New research shows a community-controlled approach to fighting illness has doubled the malaria coverage for children in some African villages during the past three years. Ricci Shryock has more from Ouagadougou, Burkina Faso.
Nigerian Dr. Oladele Akogun says he originally had doubts about the community program, which gives residents medical supplies and allows community members to decide who will dispense those supplies and the best ways to approach diagnosis and treatment.
"I was surprised the communities could do anything," he said. "As a natural scientist, I just thought you needed science to do these things."
Dr. Akogun is Nigeria's Primary Investigator for The Special Program for Research and Training in Tropical Diseases. The program is sponsored by international organizations such as the World Bank and the World Health Organization.
At this week's International Conference on Primary Health Care Systems in Africa, held in Burkina Faso, researchers hope to convince policymakers of the effectiveness of their method so they can expand the approach across the continent.
"This is the realization that a community can outpace the achievements of a health facility located amongst, say 50 villages," said Dr. Akogun.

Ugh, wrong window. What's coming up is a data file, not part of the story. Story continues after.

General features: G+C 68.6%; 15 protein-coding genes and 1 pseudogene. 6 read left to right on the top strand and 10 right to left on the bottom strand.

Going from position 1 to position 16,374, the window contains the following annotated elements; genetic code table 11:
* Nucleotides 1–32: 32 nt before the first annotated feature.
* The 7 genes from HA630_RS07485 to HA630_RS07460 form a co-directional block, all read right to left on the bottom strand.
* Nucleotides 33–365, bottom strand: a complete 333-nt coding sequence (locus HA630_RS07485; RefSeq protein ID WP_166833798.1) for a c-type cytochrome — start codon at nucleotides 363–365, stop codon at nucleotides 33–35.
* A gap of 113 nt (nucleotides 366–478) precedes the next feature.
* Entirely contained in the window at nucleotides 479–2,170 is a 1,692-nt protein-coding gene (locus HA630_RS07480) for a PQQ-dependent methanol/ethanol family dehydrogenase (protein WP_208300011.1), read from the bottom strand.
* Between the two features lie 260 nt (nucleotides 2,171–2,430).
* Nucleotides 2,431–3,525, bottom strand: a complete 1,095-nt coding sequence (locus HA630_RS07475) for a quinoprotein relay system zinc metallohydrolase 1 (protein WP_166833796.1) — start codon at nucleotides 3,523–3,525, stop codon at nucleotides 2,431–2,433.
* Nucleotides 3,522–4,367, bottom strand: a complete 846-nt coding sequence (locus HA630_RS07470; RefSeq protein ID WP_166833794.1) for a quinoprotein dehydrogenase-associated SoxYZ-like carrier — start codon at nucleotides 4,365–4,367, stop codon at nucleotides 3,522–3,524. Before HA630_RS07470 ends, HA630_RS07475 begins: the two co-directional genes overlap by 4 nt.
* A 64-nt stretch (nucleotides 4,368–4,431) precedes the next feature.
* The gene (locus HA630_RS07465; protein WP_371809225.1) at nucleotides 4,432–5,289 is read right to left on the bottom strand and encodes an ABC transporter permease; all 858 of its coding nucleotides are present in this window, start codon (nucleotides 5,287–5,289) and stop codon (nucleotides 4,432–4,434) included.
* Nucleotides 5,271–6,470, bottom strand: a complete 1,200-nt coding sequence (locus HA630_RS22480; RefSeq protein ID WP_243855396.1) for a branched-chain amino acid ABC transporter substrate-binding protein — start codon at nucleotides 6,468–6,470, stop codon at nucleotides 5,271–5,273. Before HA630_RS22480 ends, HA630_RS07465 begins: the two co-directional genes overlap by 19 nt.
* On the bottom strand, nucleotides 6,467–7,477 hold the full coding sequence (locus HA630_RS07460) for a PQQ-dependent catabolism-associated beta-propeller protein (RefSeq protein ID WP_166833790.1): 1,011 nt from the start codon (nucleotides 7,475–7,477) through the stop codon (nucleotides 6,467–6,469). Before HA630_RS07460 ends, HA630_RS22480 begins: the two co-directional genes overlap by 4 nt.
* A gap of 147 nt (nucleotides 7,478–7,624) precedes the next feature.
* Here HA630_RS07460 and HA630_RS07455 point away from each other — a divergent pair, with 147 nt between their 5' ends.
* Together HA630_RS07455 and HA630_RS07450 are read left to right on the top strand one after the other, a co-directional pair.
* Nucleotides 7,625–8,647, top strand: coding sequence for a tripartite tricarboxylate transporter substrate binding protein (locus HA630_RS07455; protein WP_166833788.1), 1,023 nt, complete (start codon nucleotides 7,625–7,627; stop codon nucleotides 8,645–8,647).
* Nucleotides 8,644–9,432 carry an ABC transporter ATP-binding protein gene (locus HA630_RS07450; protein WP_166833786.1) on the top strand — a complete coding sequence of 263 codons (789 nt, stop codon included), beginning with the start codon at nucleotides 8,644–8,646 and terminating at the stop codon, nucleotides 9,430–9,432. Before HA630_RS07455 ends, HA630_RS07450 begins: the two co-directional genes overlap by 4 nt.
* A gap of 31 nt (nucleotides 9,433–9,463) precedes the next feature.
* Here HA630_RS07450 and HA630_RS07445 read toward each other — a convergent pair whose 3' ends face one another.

"With this approach, the local population nominated people from within the community to distribute donated drugs such as Coartem. Both Akogun and Geneva-based research coordinator Dr. Hans Remme say the key factor was community empowerment, and the duty and responsibility that those who were nominated felt," he added.
The project's communications manager Jamie Guth remembers one case she saw in Nigeria.
"I talked to a young man who had a wife and a baby, and he was able to treat not only his own son, who got malaria, but also other community members," she said.
Though Dr. Remme maintains the outlook is good for this type of treatment, he adds that the countries where this method worked are more developed than other some other African countries, and he hopes the approach will work in less stable areas, too.
"Within Africa, these are relatively well developed health systems, so to what extent this can be translated into areas where the health systems are much, much weaker, like in the Democratic Republic of Congo and in some parts of it, that is still a question, so we have to be careful," said Dr. Remme.
By releasing the findings at this week's conference, Dr. Remme says they hope to reach policymakers throughout Africa. More than 500 people from the health and international community are in Burkina Faso this week to participate in the WHO-sponsored conference.